NEW YORK - Pakistan does not disagree what the deadly drone attacks inside the Pakistani territory were trying to achieve, but opposes the way they are being conducted, Foreign Minister Hina Rabbani Khar said Thursday.
“What the drones are trying to achieve, we may not disagree. We do not disagree. If they’re going for terrorists... But we have to find ways which are lawful, which are legal... The use of unilateral strikes on Pakistani territory is illegal.”
According to Hina, Pakistan’s government needs to build popular support for its own efforts to crush armed militant groups, but this is impossible as long as the war is viewed as US interference.
“As the drones fly over the territory of Pakistan, it becomes an American war and the whole logic of this being our fight, in our own interest, is immediately put aside and again it is a war imposed on us,” she said. Ignoring Pakistani opposition to the drones, she said, is “about choosing to win the battle at the cost of the war. These are battles. You get one terrorist, two terrorists, fine. But are you winning the war?”
She expressed optimism about resolving the long-running sore in US-Pakistani relations, saying, “We are closer to finding ways and means than we were before.” But she rejected frequently voiced complaints from US lawmakers and commentators that Pakistan is a threat to US security and a hotbed of bombers.
According to Hina, religious violence has deep roots and Pakistan is not to blame alone for the presence of militants on its territory. “It is time to say that we all made mistakes,” she said.
“When we were dealing with the Soviet Union’s invasion of Afghanistan, your country (US), together with mine, decided to arm terrorists, and at that time we called them Mujahideen… After that, your country moved away... (But) we don’t blame anybody.”
The foreign minister said she was “embarrassed” by the violence occurring on “Muslim streets” in reaction to the controversial movie uploaded to YouTube entitled Innocence of Muslims. “We do not condone violence,” she said. “That is not what Islam teaches us.”
But, the foreign minister added, “If something is sensitive to the Muslims and you can’t really understand it, maybe you need to show some respect for that sensitivity and try to have a deeper debate to see what are the best ways to handle it.”
About the bounty offer by Pakistan’s Railway Minister, the foreign minister that the government and his own party – the ANP – have completely disassociated from the statements made by him. “The views expressed by him were his own,” she said.
The foreign minister also said that India and Pakistan should find the trust and courage to resolve their differences, including Kashmir, to disarm the naysayers that have divided the entire region for the last few decades.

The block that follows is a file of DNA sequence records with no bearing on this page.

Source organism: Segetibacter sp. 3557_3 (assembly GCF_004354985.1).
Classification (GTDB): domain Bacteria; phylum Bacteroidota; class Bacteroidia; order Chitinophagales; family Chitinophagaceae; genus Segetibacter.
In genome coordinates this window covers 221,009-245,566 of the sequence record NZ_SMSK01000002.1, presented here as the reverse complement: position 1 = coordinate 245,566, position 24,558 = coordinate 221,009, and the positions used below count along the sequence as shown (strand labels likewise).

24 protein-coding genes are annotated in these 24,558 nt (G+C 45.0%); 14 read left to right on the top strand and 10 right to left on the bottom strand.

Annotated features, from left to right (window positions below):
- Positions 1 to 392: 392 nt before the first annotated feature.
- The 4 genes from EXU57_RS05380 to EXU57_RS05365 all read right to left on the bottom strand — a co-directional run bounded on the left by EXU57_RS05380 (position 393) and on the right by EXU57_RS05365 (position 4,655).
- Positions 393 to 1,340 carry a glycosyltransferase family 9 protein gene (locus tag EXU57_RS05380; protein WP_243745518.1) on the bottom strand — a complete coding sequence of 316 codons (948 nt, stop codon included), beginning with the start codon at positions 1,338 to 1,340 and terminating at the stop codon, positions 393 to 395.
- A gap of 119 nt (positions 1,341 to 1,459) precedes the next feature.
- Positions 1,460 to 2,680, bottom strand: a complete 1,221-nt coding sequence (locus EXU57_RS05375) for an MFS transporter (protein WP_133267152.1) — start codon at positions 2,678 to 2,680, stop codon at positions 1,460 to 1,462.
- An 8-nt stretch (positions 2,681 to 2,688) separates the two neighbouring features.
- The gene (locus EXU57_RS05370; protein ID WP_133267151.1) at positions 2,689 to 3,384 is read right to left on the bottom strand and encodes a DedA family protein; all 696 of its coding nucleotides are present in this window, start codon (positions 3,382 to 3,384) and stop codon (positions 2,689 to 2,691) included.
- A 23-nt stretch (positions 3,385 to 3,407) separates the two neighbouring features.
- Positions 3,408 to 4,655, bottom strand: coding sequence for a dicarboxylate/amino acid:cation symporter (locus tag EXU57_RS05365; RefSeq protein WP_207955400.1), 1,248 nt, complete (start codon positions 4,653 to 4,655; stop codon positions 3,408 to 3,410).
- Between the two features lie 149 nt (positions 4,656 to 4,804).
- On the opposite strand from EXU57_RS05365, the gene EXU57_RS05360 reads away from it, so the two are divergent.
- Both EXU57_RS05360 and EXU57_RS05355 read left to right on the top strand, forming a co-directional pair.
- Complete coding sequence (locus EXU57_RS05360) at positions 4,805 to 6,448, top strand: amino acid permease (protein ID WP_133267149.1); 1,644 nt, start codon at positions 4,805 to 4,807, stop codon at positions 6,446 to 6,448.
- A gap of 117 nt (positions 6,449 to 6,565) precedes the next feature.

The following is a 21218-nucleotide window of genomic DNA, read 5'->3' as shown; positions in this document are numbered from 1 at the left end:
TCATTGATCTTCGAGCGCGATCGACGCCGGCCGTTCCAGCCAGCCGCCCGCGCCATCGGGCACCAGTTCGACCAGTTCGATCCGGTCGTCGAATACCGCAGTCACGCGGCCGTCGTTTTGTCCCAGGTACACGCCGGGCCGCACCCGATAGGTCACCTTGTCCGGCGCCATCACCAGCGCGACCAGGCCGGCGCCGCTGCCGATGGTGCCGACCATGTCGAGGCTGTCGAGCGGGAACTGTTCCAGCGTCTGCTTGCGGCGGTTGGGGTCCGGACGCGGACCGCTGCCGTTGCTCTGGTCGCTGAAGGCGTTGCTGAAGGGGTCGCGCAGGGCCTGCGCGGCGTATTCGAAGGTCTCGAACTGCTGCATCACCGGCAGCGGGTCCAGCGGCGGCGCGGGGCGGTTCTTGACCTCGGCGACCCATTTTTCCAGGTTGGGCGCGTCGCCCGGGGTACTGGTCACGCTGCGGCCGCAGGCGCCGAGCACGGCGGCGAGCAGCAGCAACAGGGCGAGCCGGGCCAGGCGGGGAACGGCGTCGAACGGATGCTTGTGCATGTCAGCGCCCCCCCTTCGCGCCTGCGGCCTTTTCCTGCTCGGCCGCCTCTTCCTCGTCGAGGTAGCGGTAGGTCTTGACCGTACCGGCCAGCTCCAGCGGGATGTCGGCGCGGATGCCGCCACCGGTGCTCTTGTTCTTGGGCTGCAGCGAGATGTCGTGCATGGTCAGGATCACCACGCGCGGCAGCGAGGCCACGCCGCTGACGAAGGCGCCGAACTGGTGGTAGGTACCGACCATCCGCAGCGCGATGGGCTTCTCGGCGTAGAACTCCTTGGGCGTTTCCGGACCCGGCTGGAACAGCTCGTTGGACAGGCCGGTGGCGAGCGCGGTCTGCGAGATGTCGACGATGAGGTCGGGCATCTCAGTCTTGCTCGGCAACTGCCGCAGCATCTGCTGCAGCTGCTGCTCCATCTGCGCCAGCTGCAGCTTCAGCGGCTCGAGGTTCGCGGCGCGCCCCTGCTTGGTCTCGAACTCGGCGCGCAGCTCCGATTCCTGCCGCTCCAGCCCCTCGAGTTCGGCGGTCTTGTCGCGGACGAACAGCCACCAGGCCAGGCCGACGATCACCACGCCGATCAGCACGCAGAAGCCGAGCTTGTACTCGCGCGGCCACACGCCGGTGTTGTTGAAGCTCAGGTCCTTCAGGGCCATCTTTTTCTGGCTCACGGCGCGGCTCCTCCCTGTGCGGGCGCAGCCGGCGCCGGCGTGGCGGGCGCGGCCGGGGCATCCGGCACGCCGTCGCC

“If we are not able to find the trust and courage to resolve these issues, we will not be able to disarm the naysayers that have divided the entire region for the last few decades,” she said.
Hina Khar, who is in New York for the 67th session on UN General Assembly, said, “Kashmir continues to be an issue that stokes anger and discontent among young people in the region and we think a resolution to it is urgent and important.”
“Kashmiris should get the same rights that are afforded and awarded to other people in the world,” she said. Pakistan has its position on Kashmir and it believes that the Security Council resolution should be followed. She said other territorial disputes with India like Sir Creek and Siachen also need to be solved.
Her comments came a day after President Asif Ali Zardari said Kashmir remains a symbol of failure of the UN system and Pakistan’s principled position on territorial disputes remains a bedrock of its foreign policy.
“Kashmir remains a symbol of failures, rather than strengths of the UN system,” Zardari said in his 20-minute speech at the UN General Assembly here. “We feel that resolution of these issues can only be arrived in an environment of cooperation,” he said.
Hina said that if India and Pakistan are not able to find the trust to resolve the issues among them, the two countries will not be to disarm those on both sides of the border who have created hostilities and animosity in the brains and minds of the children of the two countries against each other.
She said Pakistan does not want to develop into a country that in the future is defined as being a country that is against another nation. “The question is whether we wait to resolve all these complex issues before talking to our Indian friends about all the other areas in which we can make progress, whether we strengthen our hands as we build the trust to resolve these issues or do we continue to create war mongering and hostility,” she said.
Hina noted that the two countries have not achieved anything in the last 60 years of war mongering. “Six decades have taught us that war is not the answer. There are no military solutions. We should at least give six years to the trust building environment which will enable us us to try and solve these important issues,” she said.
Stressing that it was high time to “turn the equation around”, she said Pakistan has turned to the vast and untapped potential of trade and people to people contact to help build trust and elevate the level of confidence that we have in each other “so that tomorrow when we have better trust we will be able to discuss the more difficult issues more frankly and candidly with a view to raising solutions.”
“We decided that instead of being problem perpetrators we will be problem solvers,” she said adding that “along the way and every step we have invited our Indian friends to meet us in this journey at least half the way”.